I have yet to discover (I forgot to ask Padma and her family) what the deal is with the transvestites in the trains. Twice on the train from Agra to Delhi a few very dark-skinned people dressed in bright, low-cut saris came through, caressing the men in the car and asking for cash. Are they hijras? That’s the only Indian group that came up in my Homosexuality seminar in Anthropology when I was in university…

There is definitely poverty, and I must admit that I am a bit surprised at the lack of reaction to it that I have had so far. I think it’s a combination of Bangladesh having shocked the crap out of me, totally traumatizing me, and so far India’s poverty (that I’ve seen, which probably is a tiny fraction of what I could see) is far less visible. Yes, there are lepers and many dismembered people roaming through traffic begging. There are boys only a few years older than my 2.5 year old nephew who are cleaning windows of vehicles, their eyes listless, staring off into space. Yes, when I gave my extra samosa to a barefoot, nearly naked girl who was probably 5 years old, 5 or 6 more kids her age instantly appeared before me. Yes, there is an endless pile of trash lining almost every road and railroad track, and an undeniable stench in many places. We’ll see how things evolve as my trip continues.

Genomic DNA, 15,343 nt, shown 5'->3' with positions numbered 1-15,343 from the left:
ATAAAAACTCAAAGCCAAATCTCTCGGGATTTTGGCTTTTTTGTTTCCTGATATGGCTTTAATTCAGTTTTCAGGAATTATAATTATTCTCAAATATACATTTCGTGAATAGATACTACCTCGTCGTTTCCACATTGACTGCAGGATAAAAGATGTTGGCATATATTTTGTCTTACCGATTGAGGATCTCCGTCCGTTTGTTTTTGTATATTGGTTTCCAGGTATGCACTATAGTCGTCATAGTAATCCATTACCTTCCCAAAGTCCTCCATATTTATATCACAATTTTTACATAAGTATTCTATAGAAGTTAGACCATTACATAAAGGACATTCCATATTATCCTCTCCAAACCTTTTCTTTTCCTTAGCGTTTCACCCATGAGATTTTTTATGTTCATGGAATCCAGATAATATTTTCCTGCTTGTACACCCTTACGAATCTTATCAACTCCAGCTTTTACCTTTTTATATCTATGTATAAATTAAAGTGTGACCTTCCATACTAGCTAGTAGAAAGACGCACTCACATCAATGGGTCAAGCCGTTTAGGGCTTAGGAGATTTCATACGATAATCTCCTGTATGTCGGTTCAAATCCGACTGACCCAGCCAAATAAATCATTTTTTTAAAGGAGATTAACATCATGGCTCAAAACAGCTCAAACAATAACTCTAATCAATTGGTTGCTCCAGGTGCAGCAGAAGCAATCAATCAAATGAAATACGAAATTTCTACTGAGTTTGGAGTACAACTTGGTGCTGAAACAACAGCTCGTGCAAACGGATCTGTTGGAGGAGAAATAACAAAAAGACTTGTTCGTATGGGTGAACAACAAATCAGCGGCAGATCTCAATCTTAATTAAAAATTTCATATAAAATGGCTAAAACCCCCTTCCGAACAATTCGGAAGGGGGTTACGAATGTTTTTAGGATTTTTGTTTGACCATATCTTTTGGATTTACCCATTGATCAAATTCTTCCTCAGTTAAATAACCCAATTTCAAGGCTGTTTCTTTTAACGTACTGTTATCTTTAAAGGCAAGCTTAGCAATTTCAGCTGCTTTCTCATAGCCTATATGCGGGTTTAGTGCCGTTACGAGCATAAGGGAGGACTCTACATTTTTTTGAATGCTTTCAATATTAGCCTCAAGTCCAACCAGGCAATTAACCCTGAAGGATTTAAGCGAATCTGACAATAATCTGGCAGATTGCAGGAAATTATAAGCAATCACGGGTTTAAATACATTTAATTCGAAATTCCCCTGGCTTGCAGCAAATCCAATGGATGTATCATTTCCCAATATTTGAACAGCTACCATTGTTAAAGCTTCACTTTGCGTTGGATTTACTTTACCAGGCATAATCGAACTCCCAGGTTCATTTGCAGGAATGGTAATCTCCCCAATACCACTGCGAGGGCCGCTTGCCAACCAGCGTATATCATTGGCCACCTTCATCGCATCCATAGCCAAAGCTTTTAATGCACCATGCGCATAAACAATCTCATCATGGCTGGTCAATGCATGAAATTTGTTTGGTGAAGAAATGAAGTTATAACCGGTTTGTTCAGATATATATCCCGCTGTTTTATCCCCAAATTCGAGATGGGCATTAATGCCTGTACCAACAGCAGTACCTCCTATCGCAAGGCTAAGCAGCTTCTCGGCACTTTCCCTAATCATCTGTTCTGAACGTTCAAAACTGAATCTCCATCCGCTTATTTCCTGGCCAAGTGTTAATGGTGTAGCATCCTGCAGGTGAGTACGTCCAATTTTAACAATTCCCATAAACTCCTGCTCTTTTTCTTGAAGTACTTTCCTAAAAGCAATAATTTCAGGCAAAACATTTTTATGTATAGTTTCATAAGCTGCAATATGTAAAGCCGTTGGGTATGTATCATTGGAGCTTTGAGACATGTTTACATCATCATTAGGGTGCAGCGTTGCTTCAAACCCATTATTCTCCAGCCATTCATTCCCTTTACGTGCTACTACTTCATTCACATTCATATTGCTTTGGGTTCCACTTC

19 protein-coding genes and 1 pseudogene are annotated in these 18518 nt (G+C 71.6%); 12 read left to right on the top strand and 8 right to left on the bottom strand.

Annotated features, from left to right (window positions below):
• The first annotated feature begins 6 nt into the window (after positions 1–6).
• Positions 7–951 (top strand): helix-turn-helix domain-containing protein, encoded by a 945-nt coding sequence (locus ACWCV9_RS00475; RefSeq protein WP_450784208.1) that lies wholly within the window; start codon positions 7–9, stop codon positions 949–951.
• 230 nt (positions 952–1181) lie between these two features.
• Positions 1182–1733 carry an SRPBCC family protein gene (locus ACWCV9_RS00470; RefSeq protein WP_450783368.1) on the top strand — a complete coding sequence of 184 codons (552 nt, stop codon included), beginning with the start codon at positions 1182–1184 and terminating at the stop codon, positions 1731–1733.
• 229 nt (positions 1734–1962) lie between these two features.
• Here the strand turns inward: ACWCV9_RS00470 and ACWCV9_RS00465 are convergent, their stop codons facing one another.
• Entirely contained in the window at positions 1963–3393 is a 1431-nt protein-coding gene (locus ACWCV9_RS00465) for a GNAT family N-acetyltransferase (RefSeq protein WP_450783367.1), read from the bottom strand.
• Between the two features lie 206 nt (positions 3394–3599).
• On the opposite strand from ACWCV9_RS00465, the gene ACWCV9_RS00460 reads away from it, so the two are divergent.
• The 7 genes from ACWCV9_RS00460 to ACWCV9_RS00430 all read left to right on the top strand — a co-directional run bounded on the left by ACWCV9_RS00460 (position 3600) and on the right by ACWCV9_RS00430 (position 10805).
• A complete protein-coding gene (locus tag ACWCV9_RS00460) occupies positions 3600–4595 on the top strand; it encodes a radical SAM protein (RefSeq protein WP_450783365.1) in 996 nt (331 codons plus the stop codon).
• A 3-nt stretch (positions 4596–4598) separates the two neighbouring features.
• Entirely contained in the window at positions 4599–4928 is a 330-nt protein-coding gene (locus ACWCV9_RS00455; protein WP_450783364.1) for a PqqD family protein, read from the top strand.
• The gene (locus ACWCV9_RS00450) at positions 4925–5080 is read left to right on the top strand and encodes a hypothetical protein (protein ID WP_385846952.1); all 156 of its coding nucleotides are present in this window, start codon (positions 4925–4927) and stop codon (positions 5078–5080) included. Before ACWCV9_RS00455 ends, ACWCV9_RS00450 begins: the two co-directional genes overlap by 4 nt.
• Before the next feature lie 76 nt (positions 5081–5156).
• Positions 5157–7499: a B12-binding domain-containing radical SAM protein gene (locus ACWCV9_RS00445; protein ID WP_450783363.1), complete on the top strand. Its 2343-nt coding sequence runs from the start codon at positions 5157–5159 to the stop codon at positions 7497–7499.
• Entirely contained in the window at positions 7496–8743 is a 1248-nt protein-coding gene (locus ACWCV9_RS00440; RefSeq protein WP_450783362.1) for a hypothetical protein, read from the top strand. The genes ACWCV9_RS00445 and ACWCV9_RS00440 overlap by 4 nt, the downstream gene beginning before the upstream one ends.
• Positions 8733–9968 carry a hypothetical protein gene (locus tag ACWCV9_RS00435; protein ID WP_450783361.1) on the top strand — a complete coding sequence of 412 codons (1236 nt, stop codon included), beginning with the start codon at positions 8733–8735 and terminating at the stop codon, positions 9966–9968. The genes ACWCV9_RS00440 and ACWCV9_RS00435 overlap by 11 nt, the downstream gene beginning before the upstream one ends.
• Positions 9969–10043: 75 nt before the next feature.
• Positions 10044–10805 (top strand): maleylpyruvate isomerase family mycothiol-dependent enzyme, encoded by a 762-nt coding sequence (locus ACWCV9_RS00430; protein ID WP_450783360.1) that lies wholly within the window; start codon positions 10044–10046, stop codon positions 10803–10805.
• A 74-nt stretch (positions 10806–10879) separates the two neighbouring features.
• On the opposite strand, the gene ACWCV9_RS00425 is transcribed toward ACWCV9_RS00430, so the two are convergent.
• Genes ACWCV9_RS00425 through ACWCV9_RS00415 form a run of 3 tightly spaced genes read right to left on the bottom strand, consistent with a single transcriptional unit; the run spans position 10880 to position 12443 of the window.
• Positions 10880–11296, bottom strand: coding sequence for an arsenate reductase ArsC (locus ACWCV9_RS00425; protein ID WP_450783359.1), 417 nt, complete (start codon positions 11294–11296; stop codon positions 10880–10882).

I arrived back at the apartment in time to hear the ending of music class. Padma’s mother is a vocalist, and she plays the harmonium. The harmonium has 42 keys and is like a cross between a piano and an accordion. As you pump air into it with your left hand, the sound gets stronger as you press in, and the vibration is really captivating. I have heard the harmonium only in association with kirtan and yogic chants, and I got to play around with it a little bit with Padma’s mother, who has a magical voice. Lovely.

Remi and Rohit had become my all-in-one saviors (Smriti and Gautam did this too!) – they were my travel consultants (negotiating India’s trains is much more complex than I had hoped, but at the same time completely understandable given the size and population of the country!), my advisors on my yogic path (haha – I have been debating tremendously about what sort of program I’m looking to do – more on that later), and cultural ambassadors in every way. I can’t thank everyone enough.